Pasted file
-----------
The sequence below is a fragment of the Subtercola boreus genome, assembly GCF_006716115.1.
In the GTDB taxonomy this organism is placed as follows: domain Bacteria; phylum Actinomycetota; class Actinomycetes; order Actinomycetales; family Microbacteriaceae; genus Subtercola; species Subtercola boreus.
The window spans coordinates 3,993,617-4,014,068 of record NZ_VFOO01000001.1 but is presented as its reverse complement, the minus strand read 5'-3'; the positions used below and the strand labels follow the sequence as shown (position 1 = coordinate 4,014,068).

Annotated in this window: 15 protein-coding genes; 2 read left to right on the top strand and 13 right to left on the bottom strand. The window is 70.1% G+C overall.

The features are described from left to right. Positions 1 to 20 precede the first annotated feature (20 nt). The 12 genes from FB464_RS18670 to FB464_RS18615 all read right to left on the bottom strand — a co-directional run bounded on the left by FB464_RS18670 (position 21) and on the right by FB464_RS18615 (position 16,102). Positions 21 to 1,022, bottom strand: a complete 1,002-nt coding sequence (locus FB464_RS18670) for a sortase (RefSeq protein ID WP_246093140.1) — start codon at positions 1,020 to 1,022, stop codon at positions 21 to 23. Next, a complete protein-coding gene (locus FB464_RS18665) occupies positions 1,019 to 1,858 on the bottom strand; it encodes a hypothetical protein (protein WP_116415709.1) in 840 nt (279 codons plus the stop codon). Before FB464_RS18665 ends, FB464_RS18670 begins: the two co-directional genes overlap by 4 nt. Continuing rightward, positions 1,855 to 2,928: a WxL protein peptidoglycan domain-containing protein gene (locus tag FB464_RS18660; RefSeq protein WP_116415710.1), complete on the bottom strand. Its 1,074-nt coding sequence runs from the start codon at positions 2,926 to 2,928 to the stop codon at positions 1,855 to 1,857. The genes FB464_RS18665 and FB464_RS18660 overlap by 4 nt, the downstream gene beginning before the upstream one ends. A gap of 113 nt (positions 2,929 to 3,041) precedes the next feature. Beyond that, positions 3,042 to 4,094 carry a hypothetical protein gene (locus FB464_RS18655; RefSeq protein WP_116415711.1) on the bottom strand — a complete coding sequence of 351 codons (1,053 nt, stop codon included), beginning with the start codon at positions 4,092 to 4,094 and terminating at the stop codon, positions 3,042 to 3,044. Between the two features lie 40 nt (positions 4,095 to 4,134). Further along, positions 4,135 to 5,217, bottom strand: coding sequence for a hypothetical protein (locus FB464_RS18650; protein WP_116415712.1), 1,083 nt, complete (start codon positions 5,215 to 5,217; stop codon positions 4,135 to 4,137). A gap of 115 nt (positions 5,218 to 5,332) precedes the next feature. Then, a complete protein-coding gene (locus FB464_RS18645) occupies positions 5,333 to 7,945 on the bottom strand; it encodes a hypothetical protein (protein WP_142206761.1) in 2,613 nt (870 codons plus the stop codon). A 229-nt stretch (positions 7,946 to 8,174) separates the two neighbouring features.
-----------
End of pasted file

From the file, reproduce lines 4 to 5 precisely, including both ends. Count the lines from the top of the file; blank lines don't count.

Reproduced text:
Annotated in this window: 15 protein-coding genes; 2 read left to right on the top strand and 13 right to left on the bottom strand. The window is 70.1% G+C overall.

The features are described from left to right. Positions 1 to 20 precede the first annotated feature (20 nt). The 12 genes from FB464_RS18670 to FB464_RS18615 all read right to left on the bottom strand — a co-directional run bounded on the left by FB464_RS18670 (position 21) and on the right by FB464_RS18615 (position 16,102). Positions 21 to 1,022, bottom strand: a complete 1,002-nt coding sequence (locus FB464_RS18670) for a sortase (RefSeq protein ID WP_246093140.1) — start codon at positions 1,020 to 1,022, stop codon at positions 21 to 23. Next, a complete protein-coding gene (locus FB464_RS18665) occupies positions 1,019 to 1,858 on the bottom strand; it encodes a hypothetical protein (protein WP_116415709.1) in 840 nt (279 codons plus the stop codon). Before FB464_RS18665 ends, FB464_RS18670 begins: the two co-directional genes overlap by 4 nt. Continuing rightward, positions 1,855 to 2,928: a WxL protein peptidoglycan domain-containing protein gene (locus tag FB464_RS18660; RefSeq protein WP_116415710.1), complete on the bottom strand. Its 1,074-nt coding sequence runs from the start codon at positions 2,926 to 2,928 to the stop codon at positions 1,855 to 1,857. The genes FB464_RS18665 and FB464_RS18660 overlap by 4 nt, the downstream gene beginning before the upstream one ends. A gap of 113 nt (positions 2,929 to 3,041) precedes the next feature. Beyond that, positions 3,042 to 4,094 carry a hypothetical protein gene (locus FB464_RS18655; RefSeq protein WP_116415711.1) on the bottom strand — a complete coding sequence of 351 codons (1,053 nt, stop codon included), beginning with the start codon at positions 4,092 to 4,094 and terminating at the stop codon, positions 3,042 to 3,044. Between the two features lie 40 nt (positions 4,095 to 4,134). Further along, positions 4,135 to 5,217, bottom strand: coding sequence for a hypothetical protein (locus FB464_RS18650; protein WP_116415712.1), 1,083 nt, complete (start codon positions 5,215 to 5,217; stop codon positions 4,135 to 4,137). A gap of 115 nt (positions 5,218 to 5,332) precedes the next feature. Then, a complete protein-coding gene (locus FB464_RS18645) occupies positions 5,333 to 7,945 on the bottom strand; it encodes a hypothetical protein (protein WP_142206761.1) in 2,613 nt (870 codons plus the stop codon). A 229-nt stretch (positions 7,946 to 8,174) separates the two neighbouring features.